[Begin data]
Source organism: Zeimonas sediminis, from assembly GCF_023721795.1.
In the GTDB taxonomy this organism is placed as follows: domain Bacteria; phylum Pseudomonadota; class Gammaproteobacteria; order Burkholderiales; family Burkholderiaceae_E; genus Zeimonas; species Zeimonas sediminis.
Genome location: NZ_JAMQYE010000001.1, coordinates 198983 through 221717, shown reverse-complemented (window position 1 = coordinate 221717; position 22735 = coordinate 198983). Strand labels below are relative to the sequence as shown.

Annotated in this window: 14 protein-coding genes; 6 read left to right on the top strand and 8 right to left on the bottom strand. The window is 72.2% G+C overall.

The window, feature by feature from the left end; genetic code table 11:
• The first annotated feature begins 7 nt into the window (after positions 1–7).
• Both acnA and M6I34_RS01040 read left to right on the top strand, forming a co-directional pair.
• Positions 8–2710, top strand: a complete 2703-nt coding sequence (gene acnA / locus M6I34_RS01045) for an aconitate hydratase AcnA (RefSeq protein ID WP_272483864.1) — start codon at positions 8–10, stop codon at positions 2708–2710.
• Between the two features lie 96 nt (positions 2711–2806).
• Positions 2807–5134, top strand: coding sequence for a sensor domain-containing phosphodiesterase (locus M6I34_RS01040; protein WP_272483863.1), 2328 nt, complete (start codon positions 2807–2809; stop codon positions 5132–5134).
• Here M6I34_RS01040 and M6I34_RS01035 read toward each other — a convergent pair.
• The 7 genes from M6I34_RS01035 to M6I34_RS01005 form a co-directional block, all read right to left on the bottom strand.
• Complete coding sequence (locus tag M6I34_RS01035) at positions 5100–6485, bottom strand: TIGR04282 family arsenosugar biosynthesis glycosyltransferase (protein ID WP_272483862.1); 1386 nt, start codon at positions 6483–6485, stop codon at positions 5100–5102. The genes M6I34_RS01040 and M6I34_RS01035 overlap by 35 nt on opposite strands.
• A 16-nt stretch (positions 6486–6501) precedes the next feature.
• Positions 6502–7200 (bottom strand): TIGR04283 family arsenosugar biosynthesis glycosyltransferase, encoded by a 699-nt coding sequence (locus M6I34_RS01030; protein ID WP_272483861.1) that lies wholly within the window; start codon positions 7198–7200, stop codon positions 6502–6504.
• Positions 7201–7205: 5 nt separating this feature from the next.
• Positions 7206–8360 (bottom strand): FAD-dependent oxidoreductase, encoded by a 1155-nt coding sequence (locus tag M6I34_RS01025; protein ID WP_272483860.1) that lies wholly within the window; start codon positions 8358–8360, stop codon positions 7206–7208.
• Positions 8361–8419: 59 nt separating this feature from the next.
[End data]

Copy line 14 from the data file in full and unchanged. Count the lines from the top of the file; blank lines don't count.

• A 16-nt stretch (positions 6486–6501) precedes the next feature.